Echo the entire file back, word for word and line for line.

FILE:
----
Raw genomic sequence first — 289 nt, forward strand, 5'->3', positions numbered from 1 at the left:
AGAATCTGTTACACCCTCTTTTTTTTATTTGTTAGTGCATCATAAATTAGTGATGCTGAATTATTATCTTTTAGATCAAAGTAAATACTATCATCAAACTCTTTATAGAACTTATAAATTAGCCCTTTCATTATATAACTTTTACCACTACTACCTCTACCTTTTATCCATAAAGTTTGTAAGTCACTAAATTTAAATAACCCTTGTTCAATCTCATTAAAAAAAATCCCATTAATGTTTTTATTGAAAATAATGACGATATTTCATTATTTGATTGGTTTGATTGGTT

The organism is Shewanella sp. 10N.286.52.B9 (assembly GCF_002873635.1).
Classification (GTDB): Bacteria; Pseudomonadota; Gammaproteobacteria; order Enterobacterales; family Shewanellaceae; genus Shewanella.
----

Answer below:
Raw genomic sequence first — 289 nt, forward strand, 5'->3', positions numbered from 1 at the left:
AGAATCTGTTACACCCTCTTTTTTTTATTTGTTAGTGCATCATAAATTAGTGATGCTGAATTATTATCTTTTAGATCAAAGTAAATACTATCATCAAACTCTTTATAGAACTTATAAATTAGCCCTTTCATTATATAACTTTTACCACTACTACCTCTACCTTTTATCCATAAAGTTTGTAAGTCACTAAATTTAAATAACCCTTGTTCAATCTCATTAAAAAAAATCCCATTAATGTTTTTATTGAAAATAATGACGATATTTCATTATTTGATTGGTTTGATTGGTT

The organism is Shewanella sp. 10N.286.52.B9 (assembly GCF_002873635.1).
Classification (GTDB): Bacteria; Pseudomonadota; Gammaproteobacteria; order Enterobacterales; family Shewanellaceae; genus Shewanella.